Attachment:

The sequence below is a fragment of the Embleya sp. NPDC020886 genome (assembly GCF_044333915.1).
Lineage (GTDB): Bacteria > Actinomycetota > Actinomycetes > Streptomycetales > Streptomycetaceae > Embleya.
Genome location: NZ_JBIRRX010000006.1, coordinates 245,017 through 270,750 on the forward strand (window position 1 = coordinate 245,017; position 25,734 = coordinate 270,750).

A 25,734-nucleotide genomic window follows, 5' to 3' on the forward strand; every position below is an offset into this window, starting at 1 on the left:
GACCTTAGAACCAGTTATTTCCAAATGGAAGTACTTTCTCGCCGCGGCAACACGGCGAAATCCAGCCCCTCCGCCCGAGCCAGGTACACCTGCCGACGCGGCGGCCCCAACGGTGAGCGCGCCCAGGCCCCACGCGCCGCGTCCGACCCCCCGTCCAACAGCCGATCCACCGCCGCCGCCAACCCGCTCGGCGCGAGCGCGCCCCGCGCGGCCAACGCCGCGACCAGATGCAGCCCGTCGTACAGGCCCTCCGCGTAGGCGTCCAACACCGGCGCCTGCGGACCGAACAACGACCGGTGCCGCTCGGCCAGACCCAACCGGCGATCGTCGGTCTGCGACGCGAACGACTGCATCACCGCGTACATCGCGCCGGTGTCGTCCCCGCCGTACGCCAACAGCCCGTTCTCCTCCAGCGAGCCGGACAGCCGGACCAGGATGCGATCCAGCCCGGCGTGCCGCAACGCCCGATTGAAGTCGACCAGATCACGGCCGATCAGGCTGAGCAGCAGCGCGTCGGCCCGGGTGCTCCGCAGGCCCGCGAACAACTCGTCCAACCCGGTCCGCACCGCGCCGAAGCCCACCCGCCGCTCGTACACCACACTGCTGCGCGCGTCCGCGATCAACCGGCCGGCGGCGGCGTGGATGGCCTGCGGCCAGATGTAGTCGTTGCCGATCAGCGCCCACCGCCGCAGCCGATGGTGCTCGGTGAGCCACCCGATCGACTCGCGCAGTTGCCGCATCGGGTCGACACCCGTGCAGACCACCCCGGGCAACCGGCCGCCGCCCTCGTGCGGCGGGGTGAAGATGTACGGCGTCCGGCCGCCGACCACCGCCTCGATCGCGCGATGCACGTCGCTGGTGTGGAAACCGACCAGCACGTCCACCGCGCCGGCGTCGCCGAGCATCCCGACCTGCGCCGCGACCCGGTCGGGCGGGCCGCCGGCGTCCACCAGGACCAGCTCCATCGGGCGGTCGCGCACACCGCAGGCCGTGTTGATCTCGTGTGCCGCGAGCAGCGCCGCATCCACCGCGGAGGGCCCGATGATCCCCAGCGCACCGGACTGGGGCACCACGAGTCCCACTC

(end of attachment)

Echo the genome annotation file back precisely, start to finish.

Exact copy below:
The sequence below is a fragment of the Embleya sp. NPDC020886 genome (assembly GCF_044333915.1).
Lineage (GTDB): Bacteria > Actinomycetota > Actinomycetes > Streptomycetales > Streptomycetaceae > Embleya.
Genome location: NZ_JBIRRX010000006.1, coordinates 245,017 through 270,750 on the forward strand (window position 1 = coordinate 245,017; position 25,734 = coordinate 270,750).

A 25,734-nucleotide genomic window follows, 5' to 3' on the forward strand; every position below is an offset into this window, starting at 1 on the left:
GACCTTAGAACCAGTTATTTCCAAATGGAAGTACTTTCTCGCCGCGGCAACACGGCGAAATCCAGCCCCTCCGCCCGAGCCAGGTACACCTGCCGACGCGGCGGCCCCAACGGTGAGCGCGCCCAGGCCCCACGCGCCGCGTCCGACCCCCCGTCCAACAGCCGATCCACCGCCGCCGCCAACCCGCTCGGCGCGAGCGCGCCCCGCGCGGCCAACGCCGCGACCAGATGCAGCCCGTCGTACAGGCCCTCCGCGTAGGCGTCCAACACCGGCGCCTGCGGACCGAACAACGACCGGTGCCGCTCGGCCAGACCCAACCGGCGATCGTCGGTCTGCGACGCGAACGACTGCATCACCGCGTACATCGCGCCGGTGTCGTCCCCGCCGTACGCCAACAGCCCGTTCTCCTCCAGCGAGCCGGACAGCCGGACCAGGATGCGATCCAGCCCGGCGTGCCGCAACGCCCGATTGAAGTCGACCAGATCACGGCCGATCAGGCTGAGCAGCAGCGCGTCGGCCCGGGTGCTCCGCAGGCCCGCGAACAACTCGTCCAACCCGGTCCGCACCGCGCCGAAGCCCACCCGCCGCTCGTACACCACACTGCTGCGCGCGTCCGCGATCAACCGGCCGGCGGCGGCGTGGATGGCCTGCGGCCAGATGTAGTCGTTGCCGATCAGCGCCCACCGCCGCAGCCGATGGTGCTCGGTGAGCCACCCGATCGACTCGCGCAGTTGCCGCATCGGGTCGACACCCGTGCAGACCACCCCGGGCAACCGGCCGCCGCCCTCGTGCGGCGGGGTGAAGATGTACGGCGTCCGGCCGCCGACCACCGCCTCGATCGCGCGATGCACGTCGCTGGTGTGGAAACCGACCAGCACGTCCACCGCGCCGGCGTCGCCGAGCATCCCGACCTGCGCCGCGACCCGGTCGGGCGGGCCGCCGGCGTCCACCAGGACCAGCTCCATCGGGCGGTCGCGCACACCGCAGGCCGTGTTGATCTCGTGTGCCGCGAGCAGCGCCGCATCCACCGCGGAGGGCCCGATGATCCCCAGCGCACCGGACTGGGGCACCACGAGTCCCACTC